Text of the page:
But stay tuned-- I'm super excited to jump back into cooking again, and that means I get to share some fabulous recipes with all of you! 

From the bottom of my heart, thanks for sticking with me!
                                                                                        - Melanie

Saturday, July 13, 2013

New House, New Kitchen, and Lots of Stress!

Wow-- has it really been almost a month and a half since I last posted here?  It feels like only days!  As I was writing my last entry, Mizeria, we were in the process of purchasing a new home!  We've lived in the same house for over a decade, and somehow my family managed to accumulate quite a bit of junk!  Plus, the kids are now grown and are in that awkward "transition" phase in their lives where they live in small places and don't want to take their junk with them.  What does that mean for us?   We end up stuck with everything!  Tell me that some of you can relate to that?

Well, over the last two months, we've been cleaning, purging, packing, moving, and re-cleaning, un-packing, re-purging, and making a pitiful attempt to get comfortable in our new house.  Overall, we love our new place, but we just can't get fully unpacked or find our feng shui quite yet.  We're almost there... it will be soon, I think.  And when that happens, I've got the itch to cook again!  I miss cooking so much, and my family does, too!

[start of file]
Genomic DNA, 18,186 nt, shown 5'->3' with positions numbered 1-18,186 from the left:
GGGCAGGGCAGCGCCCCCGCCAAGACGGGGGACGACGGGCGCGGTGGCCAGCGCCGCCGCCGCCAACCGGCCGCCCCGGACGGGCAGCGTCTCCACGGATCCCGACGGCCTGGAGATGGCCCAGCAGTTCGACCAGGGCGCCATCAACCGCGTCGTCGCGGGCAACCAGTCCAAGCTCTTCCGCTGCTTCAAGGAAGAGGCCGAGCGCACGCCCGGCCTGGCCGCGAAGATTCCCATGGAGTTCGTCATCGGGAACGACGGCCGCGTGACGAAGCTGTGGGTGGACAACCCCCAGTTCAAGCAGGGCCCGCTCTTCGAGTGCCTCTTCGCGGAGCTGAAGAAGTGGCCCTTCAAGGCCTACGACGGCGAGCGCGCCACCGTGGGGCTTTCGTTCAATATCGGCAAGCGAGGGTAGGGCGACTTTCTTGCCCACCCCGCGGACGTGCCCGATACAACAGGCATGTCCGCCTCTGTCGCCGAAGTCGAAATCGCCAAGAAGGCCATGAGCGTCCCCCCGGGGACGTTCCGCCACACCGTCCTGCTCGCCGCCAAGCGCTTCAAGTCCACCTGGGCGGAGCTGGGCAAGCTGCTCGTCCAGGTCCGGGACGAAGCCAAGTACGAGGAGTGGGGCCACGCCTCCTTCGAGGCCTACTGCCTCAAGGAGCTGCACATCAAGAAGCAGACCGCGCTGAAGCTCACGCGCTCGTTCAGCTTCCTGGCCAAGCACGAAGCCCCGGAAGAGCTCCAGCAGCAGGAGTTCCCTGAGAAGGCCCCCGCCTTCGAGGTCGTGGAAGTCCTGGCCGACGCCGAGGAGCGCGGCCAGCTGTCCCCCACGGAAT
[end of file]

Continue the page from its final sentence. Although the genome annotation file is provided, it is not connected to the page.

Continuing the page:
So, here is my mea culpa..... for dropping off the face of the earth.  This was, in my opinion, the most stressful event of my life!  I can't wait to put this all behind me and come back with a bang!  The new house is much more conducive for entertaining, and I plan to do a lot more experimenting in the kitchen!  It's going to be a lot of fun!  Also, I'm also excited to join back up with my fellow Sunday Supper contributors to come together around the family table for some good food and good conversation.  Hey-- I can do that now because we actually have our table assembled again!  Yeah... we were table-less for a few weeks. 

Again, thanks for hanging in there with me everyone!  If you've been through a move that felt like it wouldn't end, I'd love to hear about it in the comments section.  Hearing your stories always makes me feel better!